Anyway, I could write a novel about my trip to Australia. There were so many little things that I loved about that trip, like how the air always smelled like fresh rain or how sweet the coffee was. It was an amazing trip. It, in all honesty, changed my life for the better and that’s what I want to write about this week.

10300232_10207499472623028_5190581736642152200_nI feel like using the term “life-changing” is a bit of a cliché nowadays. It’s almost like the word “awesome” in my opinion. We use the word as just a catch-all term for when something is really good, despite the fact we came back from the trip and continued to lead the same life. My trip to Australia was a wonderful experience and it actually did change my life for the better.

Since I’ve returned from Australia I feel stronger, braver, more passionate, and more in control of my life and my destiny. I’m having difficulty finding the words describe how different I feel since my trip. Have you ever been somewhere that you used to know, but things have changed so much you don’t recognize it anymore? Remember when we drove through Tomah on our last trip to Wisconsin? Everything in the town seemed fuzzy and surreal, like we should remember the place, but we couldn’t. Now remember how it felt to turn the corner onto our childhood street? It’s like everything suddenly came into focus and I remember feeling at home.

That’s how it felt coming back from Australia. Like everything in my life suddenly came into focus and I had never realized it was fuzzy.

Going to Australia had been a lifelong dream of mine. When I was little, think elementary school age, I used to watch the Crocodile Hunter almost exclusively. I know, that’s such a silly reason to want to go to another country, but it’s the truth. I’d honestly been planning this trip since I was eleven and I finally got to go fourteen years later. I think that’s one of the reasons I feel braver and more in control. For the first time in my life I had achieved one of my dreams, a dream that no one else had for me. And I achieved it all on my own.

Don’t get me wrong, getting my college degree and finding a place of my own in this world have always been dreams, but those are everyone’s dreams. Do you know what I mean? When I was born, mom and dad never looked at me and said “I hope she gets to go to Australia one day.” No, but they probably said that about getting a college degree and creating my own life.

This trip was also incredibly relaxing. You probably already know this about me, but I tend to be a workaholic. Even when I take vacations from work, I tend to take my work with me in one form or another. I’ll answer emails or worry about upcoming projects, things like that. This trip was the first time I’ve ever let myself completely let go. I didn’t check my email, I didn’t worry about going back to work, I never thought about what I had to do next. I only thought about what I wanted to do next.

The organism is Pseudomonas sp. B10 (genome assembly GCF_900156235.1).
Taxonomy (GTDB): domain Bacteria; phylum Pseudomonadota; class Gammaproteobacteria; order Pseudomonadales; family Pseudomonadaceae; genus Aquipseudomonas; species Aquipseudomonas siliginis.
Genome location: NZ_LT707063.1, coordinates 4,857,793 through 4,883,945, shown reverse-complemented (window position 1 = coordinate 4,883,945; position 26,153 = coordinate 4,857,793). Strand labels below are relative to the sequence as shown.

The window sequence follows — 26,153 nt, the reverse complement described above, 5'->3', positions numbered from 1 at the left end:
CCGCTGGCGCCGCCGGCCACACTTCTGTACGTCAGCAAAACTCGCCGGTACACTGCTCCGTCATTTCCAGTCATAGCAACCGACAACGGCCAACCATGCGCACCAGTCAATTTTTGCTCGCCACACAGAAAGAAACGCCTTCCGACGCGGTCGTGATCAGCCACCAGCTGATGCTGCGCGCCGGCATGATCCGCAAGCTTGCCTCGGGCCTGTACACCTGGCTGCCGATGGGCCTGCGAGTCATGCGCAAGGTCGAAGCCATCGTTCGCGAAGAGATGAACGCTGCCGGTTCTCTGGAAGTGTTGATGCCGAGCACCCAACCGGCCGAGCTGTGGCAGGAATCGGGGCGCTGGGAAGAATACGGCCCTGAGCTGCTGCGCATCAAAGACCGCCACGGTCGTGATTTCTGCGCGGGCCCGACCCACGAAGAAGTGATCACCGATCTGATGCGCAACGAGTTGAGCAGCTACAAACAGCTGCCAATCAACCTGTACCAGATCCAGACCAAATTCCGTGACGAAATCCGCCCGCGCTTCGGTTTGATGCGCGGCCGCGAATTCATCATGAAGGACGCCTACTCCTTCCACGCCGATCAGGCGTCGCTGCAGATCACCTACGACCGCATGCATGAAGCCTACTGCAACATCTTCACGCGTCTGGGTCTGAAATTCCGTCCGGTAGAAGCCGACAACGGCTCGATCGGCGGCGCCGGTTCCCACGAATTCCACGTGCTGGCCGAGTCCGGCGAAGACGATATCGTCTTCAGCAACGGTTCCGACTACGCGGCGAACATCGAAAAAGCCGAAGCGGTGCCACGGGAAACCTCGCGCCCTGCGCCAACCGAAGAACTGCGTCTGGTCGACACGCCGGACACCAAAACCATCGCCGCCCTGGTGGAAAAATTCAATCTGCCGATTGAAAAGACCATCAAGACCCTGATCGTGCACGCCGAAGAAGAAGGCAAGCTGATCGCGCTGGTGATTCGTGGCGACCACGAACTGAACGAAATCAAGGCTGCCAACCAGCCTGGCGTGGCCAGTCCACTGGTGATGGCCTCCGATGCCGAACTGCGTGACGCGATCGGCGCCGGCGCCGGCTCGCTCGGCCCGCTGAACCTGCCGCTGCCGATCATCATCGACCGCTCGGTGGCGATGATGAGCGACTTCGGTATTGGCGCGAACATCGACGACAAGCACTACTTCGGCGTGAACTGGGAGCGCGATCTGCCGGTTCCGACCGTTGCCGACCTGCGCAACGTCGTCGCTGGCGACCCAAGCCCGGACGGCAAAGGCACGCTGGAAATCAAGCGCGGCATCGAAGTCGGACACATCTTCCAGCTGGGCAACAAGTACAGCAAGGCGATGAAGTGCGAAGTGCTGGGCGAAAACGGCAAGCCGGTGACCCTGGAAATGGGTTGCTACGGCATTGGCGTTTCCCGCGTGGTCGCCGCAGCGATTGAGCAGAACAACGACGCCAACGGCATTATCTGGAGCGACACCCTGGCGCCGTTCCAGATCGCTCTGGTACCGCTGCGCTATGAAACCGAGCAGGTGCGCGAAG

For the first time I actually had the opportunity to be honest with myself. I would wake up in the morning and think “What do I want to do now?” Instead of thinking about what I had to do at work or my other responsibilities, I could actually think about my real passions. I could get up, drink coffee, and read my book or I could go for a run. That feeling was amazing and now, despite being back in the states and at work, I’ve actually learned how to be honest with myself. I’m better at prioritizing my day and knowing when I need to take care of my own needs. I also feel more passionate about my hobbies and spend more time crocheting, reading, and writing.

1918243_10207515415581592_98216960889223726_nAs I mentioned, this trip was also wonderful because for the first time I was actually thinking about what I wanted instead of what everyone else wanted. I never had to wait for someone else to suggest something. I would just bring it up myself. The best example from my trip I can give was when I went snorkeling in the shark tank at Underwater World. No one else wanted to do it with me.

Before this trip I would have just not done it because the group didn’t want to do it. I would have worried that people had to wait on me or that, without some one with me, I wouldn’t know what to do. Does that make sense? I feel like I’m rambling. Anyway, on this trip I actually did things for me and trusted that my friends would tell me if they had a problem. I never worried about what other people wanted. I just thought about myself, which yes sounds selfish, but it was something I had never done before. Now I know I can do that and I feel stronger. I feel like I can do anything and that my friends will support me because they love me, not because I bend over backward to accommodate them.

So yes, I would honestly say that this trip to Australia was life changing. I feel like I can do anything now and that all of my dreams are attainable. I feel more worldly and loved. I love myself more to be honest. This entire post probably feels a little sappy and self-help-esque, but it’s the truth.

Sorry to chew your ear off, Daniel. Next post will probably be a list of in-between moments.

-EMS